The Best Books I Have Read in 2021

As the year draws to a close I have saved the best until last. Although I appreciate every author and their wonderful works that got me through 2021 this post is dedicated to the books that stood out to me.

‘From Voiceless to Vocal’ by Danielle Larsen

Having read this memoir all the way back in February it has remained with me since for being a brave, candid and incredibly well written account by Danielle Larsen. Mental health and escaping abuse are the central themes while also being subjects that might not be talked about as much as they should – this book isn’t afraid to go there with the path it carves in order to get that point across. Its ultimately inspiring and gives hope even to those who seemingly have so much stacked against them.

Quote from my review:no matter how many chips are down you can always come back, there’s always hope and survival is probably the greatest gift we have.

‘Nocturnal Salvation’ by Villimey Mist 

Part 3 of the ‘Nocturnal’ vampire series is both the concluding pay off and a display of how far Villimey Mist has come as an author. Her craft unfolds throughout the series and much like the story peaks in this one. If you are looking for a modern and sometimes gory take on vampires, then this book and wider series is for you.

Quote from my review: ‘There are dramatic turns and even shocking moments that’ll keep those pages turning before a resolve that is both satisfying and even a little emotional.’

‘Josef The Writer’s Cat’ by Ellen Khodakivska

This story comes from a unique perspective and that being a writer’s cat. Its a brilliantly executed tale of one cat’s journey and how he see’s the world while also being a reminder of how important animals and pets are in the family. Ellen Khodakivska delivers a book that will appeal to many different ages and especially those who write.

Quote from my review: ‘We do sometimes take things for granted in life and this story reminds us that pets are such an instrumental part of it while they also have a life too.’

‘Life of Maggot’ by Paul Jameson

Paul Jameson delivers another masterful vision of literature through a unique style that favours deep description and classic style language. This book is very much laid out like lyrics from a song in what is a story about the end of time and told through the eyes of ‘Maggot’ as chaos unfolds. This is escapism in its finest possible form.

Quote from my review: ‘No matter what bad is happening there is always hope and ultimately there is some light to be found somewhere.’

‘Born in Stockport – Grew up in the Royal Navy: Book One’ by Maurice Perkins

Charming, funny and full of variety, Maurice Perkins or Moz as he is known tells a wonderful life story of childhood antics and then joining the navy. In between there are some great moments that bring a lot of enjoyment to an awesome candid memoir.

Quote from my review: ‘From a youth spent being a ‘scallywag’ getting into all kinds of trouble to finding success in the Royal Navy – his journey is both inspiring and full of lessons that are valuable for anyone…’

‘Wonder Rush’ by Dan McKeon

Dan McKeon delivers an awesome tale of one teen assassin that has always followed orders and fulfilled her mission no matter what name she is given and then events make her think about the morality of everything she stands for. What follows is a coming of age morality check journey that is both enjoyable and easy to read.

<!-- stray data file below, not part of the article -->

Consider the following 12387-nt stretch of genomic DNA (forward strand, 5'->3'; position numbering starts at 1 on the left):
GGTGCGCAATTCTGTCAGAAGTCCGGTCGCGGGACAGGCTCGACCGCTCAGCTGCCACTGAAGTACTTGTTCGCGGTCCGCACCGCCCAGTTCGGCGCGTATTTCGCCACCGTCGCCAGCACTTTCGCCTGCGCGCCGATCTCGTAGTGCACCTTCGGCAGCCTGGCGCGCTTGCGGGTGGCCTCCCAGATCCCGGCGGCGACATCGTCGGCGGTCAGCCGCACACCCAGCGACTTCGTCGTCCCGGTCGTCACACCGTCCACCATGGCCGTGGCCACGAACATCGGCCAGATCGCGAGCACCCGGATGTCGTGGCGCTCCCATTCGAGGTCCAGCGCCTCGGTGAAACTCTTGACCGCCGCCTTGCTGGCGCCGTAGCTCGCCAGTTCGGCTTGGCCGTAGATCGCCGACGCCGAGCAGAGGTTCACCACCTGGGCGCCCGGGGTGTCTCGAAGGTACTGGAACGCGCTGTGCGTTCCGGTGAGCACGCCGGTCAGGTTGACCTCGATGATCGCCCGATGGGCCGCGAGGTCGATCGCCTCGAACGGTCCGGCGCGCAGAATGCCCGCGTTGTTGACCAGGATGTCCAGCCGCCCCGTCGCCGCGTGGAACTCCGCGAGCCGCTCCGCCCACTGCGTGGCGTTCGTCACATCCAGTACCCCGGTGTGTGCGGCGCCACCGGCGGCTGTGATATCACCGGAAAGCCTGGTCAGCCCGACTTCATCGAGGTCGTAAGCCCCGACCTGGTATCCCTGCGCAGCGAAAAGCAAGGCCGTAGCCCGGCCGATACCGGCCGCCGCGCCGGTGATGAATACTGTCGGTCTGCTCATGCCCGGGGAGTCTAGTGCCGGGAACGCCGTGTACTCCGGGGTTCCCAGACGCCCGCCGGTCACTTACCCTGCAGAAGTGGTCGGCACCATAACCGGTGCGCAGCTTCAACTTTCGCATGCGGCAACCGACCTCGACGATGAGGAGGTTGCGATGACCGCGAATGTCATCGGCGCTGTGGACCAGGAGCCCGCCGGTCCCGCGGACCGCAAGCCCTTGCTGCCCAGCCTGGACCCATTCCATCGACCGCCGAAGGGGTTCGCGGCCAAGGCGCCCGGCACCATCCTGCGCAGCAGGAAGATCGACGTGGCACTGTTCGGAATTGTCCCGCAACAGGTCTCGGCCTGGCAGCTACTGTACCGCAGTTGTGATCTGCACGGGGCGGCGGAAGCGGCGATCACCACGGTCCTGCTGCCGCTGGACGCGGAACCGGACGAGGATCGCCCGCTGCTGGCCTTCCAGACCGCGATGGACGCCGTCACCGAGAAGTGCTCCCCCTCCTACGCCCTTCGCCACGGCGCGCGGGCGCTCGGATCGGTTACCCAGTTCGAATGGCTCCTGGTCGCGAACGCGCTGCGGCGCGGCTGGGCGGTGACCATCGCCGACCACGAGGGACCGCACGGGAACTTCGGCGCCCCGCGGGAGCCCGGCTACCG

Quote from my review: ‘You can give a person all the assassin training in the world and try to engineer out all human elements but they are still human.’

‘Sleeping Beauty and The Cursed Code’ by Emma Jean

Emma Jean has combined two concepts that I have a lot of time and passion for, that being STEM and Fairy Tales. All Fairy Tales have a deeper important message and this one carries that while also encouraging younger readers to take an interest in STEM subjects. Sleeping Beauty is brought into the 21st century and this adaptation excellent.

Quote from my review: ‘With some fun moments along the way and plenty of awesome tech, magic, original concepts and a good old fashioned good versus evil story this one is guaranteed to bring enjoyment to younger and older readers.’

‘Everything, Except You’ by Emma Jordan

It can be hard to find a really good slow burning romance and while that’s just my taste in love stories Emma Jordan hits all the right notes in this one. With a little drama and plenty of feel-good vibes along with a little cosiness, I really enjoyed this tale.

Quote from my review: ‘A well-executed story about two people and their lives that are made better for finding each other and the way in which they discover a love for each other…’

‘We Watch You’ By N.S. Ford

With dark tones and missing person vibes, N.S. Ford tells a tale that takes readers down the rabbit hole of the unexpected as three friends try to decipher a mystery that consumes their lives. The journey is eventful and culminates after a multi-layered puzzle for a plot that pulled me in all the way to an unpredictable perhaps even haunting ending.

Quote from my review: ‘The darker moments carry impact and overall there is some real power in this story that continually goes to unexpected places and even strange places.’

‘Deceit of the Earth – Heavy Metal’ by Henry Cox

Having enjoyed the first ‘Deceit’ book by Henry Cox I was intrigued to see where he would go next and with this story I was immersed into the world of rare earth metals and how they dictate the future of our technology while also being a bargaining chip in military politics. This thoughtful story takes readers back in time and fuses fact to fiction flawlessly. If you like Crichton or Dan Brown then you’ll enjoy this one.

Quote from my review: ‘From military aircraft to world geography, the delivery of his knowledge and imagination merging makes everything believable and the final verdict may even be out of this world.’  

‘The Right Thing’ by Kelsey Kupitz

Kelsey Kupitz tells a page-turning easy-to-read story about a past trauma that finds itself returning for ‘Astrid’ who has struggled with it for most of her adult life. Now she must face that past and what follows are chilling mysterious tones with a little dose of the unexpected.

Quote from my review: ‘Atmosphere, originality and intrigue take the reader to the depths of the unexpected with some great twists at the end because ‘everyone has a secret’.’

Dust & Lightning by Rebecca Crunden

Futuristic world building combined with societal concepts that echo our own reality are two things that are right up my alley and so when I saw Rebecca Crunden had made this free to download I jumped at the opportunity. You may know Rebecca and the awesome support she shows authors via her Indie Book Spotlight account on Twitter and I really enjoyed this thrilling spy type story that takes readers across worlds.

Quote from my review: ‘There are plenty of messages and themes throughout with many pointing towards revolution and the nature of humanity.’